"When and to whom in the dim past the idea came that man's speech could be better represented by fewer symbols [to denote certain unvarying sounds] selected fromthe confused mass of picture ideographs, phonograms, and their like, which constituted the first methods of representing human speech, we have no certain means of knowing. But whatever the source, the development did come; and we must deal with it. To present briefly the early history of the alphabet requires that much collateral matter must be disregarded and a great deal that is omitted here must necessarily be taken for granted; the writer desires, however, to present what seems to him to be a logical and probable story of the alphabet's beginnings."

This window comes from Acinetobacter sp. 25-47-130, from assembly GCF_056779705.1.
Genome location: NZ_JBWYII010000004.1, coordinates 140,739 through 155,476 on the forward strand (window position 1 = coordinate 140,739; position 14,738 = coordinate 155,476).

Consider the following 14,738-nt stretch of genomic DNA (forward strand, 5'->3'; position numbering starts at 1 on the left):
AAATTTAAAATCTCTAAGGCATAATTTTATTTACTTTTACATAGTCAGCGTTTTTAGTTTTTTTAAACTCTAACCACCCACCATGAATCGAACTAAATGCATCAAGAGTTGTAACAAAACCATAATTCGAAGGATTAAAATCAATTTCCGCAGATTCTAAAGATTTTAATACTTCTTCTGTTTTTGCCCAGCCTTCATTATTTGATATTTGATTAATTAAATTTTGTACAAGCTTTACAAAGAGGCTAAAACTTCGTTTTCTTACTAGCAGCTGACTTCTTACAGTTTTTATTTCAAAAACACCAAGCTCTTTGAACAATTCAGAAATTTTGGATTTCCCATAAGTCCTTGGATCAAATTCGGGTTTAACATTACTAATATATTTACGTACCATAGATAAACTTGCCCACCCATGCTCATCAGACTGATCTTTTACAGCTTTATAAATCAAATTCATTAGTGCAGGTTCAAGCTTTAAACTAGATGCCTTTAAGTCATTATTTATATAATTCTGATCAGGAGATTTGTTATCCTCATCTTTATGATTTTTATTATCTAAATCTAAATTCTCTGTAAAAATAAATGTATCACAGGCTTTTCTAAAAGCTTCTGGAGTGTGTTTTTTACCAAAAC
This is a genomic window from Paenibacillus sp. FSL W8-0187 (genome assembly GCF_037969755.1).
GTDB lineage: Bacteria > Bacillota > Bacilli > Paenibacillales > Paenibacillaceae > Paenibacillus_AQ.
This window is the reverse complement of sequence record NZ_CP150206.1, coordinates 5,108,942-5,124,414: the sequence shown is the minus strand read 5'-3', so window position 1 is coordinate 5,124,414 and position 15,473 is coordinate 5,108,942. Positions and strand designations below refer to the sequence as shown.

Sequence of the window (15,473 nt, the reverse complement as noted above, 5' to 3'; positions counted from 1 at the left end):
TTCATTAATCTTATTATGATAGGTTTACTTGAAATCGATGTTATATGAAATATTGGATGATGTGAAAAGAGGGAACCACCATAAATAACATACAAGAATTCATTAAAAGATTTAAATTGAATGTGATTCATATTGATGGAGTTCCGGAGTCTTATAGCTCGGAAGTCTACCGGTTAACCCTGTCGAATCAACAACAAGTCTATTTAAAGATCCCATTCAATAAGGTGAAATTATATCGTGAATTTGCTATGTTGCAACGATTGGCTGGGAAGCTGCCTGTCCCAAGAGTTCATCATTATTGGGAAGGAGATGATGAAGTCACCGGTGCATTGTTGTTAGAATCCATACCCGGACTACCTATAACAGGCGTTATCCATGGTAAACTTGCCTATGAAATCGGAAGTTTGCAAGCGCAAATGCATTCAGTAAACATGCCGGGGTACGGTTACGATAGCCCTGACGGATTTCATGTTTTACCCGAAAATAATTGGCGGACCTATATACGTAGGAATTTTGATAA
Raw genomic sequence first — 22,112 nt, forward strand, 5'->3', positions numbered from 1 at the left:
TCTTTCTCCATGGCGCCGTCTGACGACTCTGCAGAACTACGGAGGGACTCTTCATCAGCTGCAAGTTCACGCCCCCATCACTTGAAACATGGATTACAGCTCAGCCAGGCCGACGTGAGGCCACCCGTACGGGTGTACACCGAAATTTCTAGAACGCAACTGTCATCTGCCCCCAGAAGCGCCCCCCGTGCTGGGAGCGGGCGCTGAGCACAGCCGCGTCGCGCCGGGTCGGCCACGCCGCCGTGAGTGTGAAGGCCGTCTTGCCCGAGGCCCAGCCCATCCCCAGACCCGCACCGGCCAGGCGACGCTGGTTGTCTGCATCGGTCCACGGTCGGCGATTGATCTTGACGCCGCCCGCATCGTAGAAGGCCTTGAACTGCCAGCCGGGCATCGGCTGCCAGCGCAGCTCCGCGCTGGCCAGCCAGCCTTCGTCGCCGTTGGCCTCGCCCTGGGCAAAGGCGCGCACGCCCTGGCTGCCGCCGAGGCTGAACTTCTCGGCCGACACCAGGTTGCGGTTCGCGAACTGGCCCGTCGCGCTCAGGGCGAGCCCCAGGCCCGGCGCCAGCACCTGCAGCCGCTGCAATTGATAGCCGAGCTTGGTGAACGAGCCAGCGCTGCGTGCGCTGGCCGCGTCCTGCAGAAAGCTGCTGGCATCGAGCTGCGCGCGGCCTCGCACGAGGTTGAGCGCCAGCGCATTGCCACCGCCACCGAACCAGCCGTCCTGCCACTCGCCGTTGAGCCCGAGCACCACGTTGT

Frederic W. Goudy, "The Alphabet and Elements of Lettering" (1918)
A letter, a sign suggesting a sound and thus in combination suggesting a world, has to be of organic origin. In this belief I continued to dissect further letters. In some of them, to my utmost surprise, I discovered calcium carbonate skeletons, similar to sea corals. It is only the beginning of my journey into the evolution of letters but I dare to assume conform evolution to mammals at this stage.